Jeremiah

The Book of Jeremiah makes its mark upon the canon by speaking of the iniquity of the people in clear and devastating terms, the anguish and fury of God, and the subsequent ripple effect that iniquity causes throughout the land and the ages.

The book opens with a series of lamentations from the people to God. These repeatedly elaborate upon the suffering of the people. Yet it is in verse 2:19 that the reader glimpses the heart of God and His desire to separate Himself from His people because of their sin and His heartache at their denial of Him: “Your wickedness will punish you, and your apostasies will convict you.” It is as a direct result of their sin that they are punished lest anyone claim otherwise; this shows God’s desire for clarity as well as complete burden of blame upon the people. Continue reading

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Discernment

In spite of the physical shortcomings, the emotional health, the socio-economic status, the age, the depth of spiritual maturity, and even the wavering strength of the individual, God will have His way. There is no reason or what we might consider as a barrier to Him who will see completion of His design. He is relentless and patient. He knew angry Jonah, stuttering Moses, laughing Sarah, and young Samuel. He knew Mary. He knew them even when they were knit in their mothers’ wombs. His fierce intention to complete His work and His awareness of who He chose to complete that work is a testament to His perfect plan. Continue reading

Proverbs

The book of Proverbs is distinct from other texts in the canon in that it offers to bridge the gap between the laws from God and the motivational behavior of the people. To put this writing into context of the Old Testament so far (succinctly): the Pentateuch seeks to establish creation, God’s relationship with man, and His laws and consequences of breaking said laws. Proverbs enters the canon as a behavioral-based text for those seeking to follow and delight in God, specifically the benefits of adhering to God’s commands. Continue reading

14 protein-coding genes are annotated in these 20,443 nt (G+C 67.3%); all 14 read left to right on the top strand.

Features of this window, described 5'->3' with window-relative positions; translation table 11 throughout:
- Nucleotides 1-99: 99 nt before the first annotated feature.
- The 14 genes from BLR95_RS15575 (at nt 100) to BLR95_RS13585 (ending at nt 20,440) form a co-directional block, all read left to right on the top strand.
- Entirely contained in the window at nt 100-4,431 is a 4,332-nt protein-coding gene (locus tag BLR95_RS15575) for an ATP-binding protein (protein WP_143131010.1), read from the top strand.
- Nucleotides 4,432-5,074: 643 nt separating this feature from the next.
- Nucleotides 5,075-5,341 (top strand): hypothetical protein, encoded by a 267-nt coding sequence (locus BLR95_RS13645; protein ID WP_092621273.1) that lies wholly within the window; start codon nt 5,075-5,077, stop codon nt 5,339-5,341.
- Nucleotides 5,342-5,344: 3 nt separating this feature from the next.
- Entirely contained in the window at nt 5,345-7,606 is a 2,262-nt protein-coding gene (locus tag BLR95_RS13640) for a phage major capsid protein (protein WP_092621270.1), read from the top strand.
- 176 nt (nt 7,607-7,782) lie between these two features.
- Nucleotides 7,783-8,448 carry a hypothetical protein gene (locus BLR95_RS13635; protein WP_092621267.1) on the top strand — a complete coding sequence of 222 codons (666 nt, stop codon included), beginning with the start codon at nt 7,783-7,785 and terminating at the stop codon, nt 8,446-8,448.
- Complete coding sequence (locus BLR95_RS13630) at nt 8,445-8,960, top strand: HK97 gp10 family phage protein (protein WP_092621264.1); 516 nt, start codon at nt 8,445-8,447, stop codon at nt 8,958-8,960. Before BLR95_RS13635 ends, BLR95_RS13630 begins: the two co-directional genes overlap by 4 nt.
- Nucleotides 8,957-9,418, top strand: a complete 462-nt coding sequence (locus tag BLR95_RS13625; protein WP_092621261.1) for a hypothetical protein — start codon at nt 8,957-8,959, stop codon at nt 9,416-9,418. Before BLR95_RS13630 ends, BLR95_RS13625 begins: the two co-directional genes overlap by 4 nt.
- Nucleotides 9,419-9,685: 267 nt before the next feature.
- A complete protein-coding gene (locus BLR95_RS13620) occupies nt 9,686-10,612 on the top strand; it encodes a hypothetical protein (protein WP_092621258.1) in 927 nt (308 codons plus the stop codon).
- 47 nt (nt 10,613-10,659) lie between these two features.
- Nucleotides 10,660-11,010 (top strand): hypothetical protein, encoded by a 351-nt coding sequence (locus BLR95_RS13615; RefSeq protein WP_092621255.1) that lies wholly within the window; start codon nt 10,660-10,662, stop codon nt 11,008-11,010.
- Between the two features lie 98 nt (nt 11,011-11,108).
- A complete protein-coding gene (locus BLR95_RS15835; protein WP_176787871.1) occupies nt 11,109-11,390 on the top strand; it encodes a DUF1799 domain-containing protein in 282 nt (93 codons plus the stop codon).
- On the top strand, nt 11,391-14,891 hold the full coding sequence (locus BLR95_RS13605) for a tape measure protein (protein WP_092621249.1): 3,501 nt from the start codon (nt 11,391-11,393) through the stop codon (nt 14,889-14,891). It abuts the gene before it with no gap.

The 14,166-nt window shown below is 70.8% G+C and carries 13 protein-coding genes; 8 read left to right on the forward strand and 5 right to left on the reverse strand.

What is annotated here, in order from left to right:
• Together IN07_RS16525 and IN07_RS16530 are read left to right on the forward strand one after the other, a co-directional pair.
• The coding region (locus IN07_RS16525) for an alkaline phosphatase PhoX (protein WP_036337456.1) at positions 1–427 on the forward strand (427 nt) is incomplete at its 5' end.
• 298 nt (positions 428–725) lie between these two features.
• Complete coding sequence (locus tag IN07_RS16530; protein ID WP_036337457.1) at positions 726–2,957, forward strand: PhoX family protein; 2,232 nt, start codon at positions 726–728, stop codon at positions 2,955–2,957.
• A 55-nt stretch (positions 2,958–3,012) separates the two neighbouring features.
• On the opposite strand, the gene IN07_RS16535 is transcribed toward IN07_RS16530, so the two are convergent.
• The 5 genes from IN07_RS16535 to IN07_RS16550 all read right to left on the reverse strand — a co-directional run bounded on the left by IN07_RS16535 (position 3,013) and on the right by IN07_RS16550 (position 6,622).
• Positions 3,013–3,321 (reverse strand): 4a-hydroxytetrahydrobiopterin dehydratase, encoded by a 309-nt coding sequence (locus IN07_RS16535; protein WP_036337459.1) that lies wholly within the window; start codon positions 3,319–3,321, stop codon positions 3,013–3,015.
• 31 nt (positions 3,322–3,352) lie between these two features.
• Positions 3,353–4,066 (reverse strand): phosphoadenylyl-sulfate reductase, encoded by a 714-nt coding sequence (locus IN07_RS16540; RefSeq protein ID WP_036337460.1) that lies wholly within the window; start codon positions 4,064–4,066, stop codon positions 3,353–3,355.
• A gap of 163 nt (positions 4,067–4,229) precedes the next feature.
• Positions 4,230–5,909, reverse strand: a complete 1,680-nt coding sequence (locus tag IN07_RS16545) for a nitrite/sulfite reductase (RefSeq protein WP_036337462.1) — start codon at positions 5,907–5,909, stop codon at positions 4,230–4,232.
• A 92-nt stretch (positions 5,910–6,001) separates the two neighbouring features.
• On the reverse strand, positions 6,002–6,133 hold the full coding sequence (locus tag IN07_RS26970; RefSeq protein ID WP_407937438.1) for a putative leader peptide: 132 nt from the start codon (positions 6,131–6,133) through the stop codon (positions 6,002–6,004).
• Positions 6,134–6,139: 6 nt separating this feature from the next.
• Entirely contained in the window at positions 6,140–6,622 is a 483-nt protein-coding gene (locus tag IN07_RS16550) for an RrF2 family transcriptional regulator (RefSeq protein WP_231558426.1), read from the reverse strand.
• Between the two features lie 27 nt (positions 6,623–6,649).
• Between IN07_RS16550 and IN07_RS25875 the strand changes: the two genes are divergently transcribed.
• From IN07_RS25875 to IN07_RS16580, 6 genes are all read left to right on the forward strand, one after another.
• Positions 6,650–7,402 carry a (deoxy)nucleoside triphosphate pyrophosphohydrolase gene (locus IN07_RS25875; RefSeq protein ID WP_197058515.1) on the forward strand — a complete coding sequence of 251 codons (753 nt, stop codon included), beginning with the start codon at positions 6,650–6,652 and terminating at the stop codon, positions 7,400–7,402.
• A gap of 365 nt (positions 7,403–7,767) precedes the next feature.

Chronicles (in two threads)

Historical Challenge of Chronicles
The inconsistencies within the text of Chronicles versus Samuel-Kings does not imply that one is truth and the other lies.  Inconsistencies also occur in the creation narrative.   What comes to mind, however, if we allow the inconsistencies to occur and still regard the whole text as valid is that we must accept the entire canon as the Word of God.  It isn’t a textbook or an encyclopedia.  If we are to believe the entire text as God’s Word, we must allow variations to exist for a purpose. Continue reading

Walter Hilton

Most likely written to an anchoress, Walter Hilton offers instruction and guidance concerning the spiritual journey towards God in his Ladder (or Scale) of Perfection. This text, however, is prefaced by Clifton Wolters in the introduction; Wolters reflects on Ladder and Hilton specifically with a sense of objectivity mingled with admiration. Wolters, familiar with Hilton’s medieval writings, deposits the mystic’s guiding ideas into several larger topics: the mystic life and the age of Hilton’s “contemporaries,” the path of contemplation including its stages as well as its potential frustrations, and the joining of one’s spirituality with Christ. Continue reading

Joshua

While not the only theme of the book of Joshua, a strong current within the text is a handbook, if you will, regarding the qualities necessary in righteous leadership. Joshua is not the first significant leader of the Old Testament; he follows Abraham, Noah, Jacob, Moses, and Aaron. However, his lot is given to him from the former leadership of Moses — the one who lead the people of God out from the hands of Pharoah. He came to leadership having apprenticed under Moses and learned the habits of leadership, and consequences of failure, vicariously through Moses. Continue reading

What I Heard from the Pulpit…

Today is the celebration of the Transfiguration, a moment in Luke’s Gospel (our reading passage for today) in which Jesus reveals Himself in His Divine Glory to Peter, John, and James.  The sermon this morning offered a different perspective on this event.  The lectionary reading also included Moses, face shining from having experienced the Glory of God atop the Mount, descending from Mt. Sinai and being asked by Aaron and the Israelites to cover his face — they were scared of what they saw in Moses. Continue reading

The Cloud of Unknowing

“The quality of the contemplative effort which measures all progress in the interior life of the solitary is immediately related to the reflex conscious awareness of the self in its relationship to God, the supreme and single object of its desire” (64). While James Walsh in writing the Introduction to The Cloud of Unknowing understands that the author is not directly writing his text to a single individual nor is the author writing strictly for a solitary contemplative as Walter Hilton did in The Scale of Perfection, Walsh does bring forward the author’s intention of addressing all who desire to love God with intentionality and of single purpose. Continue reading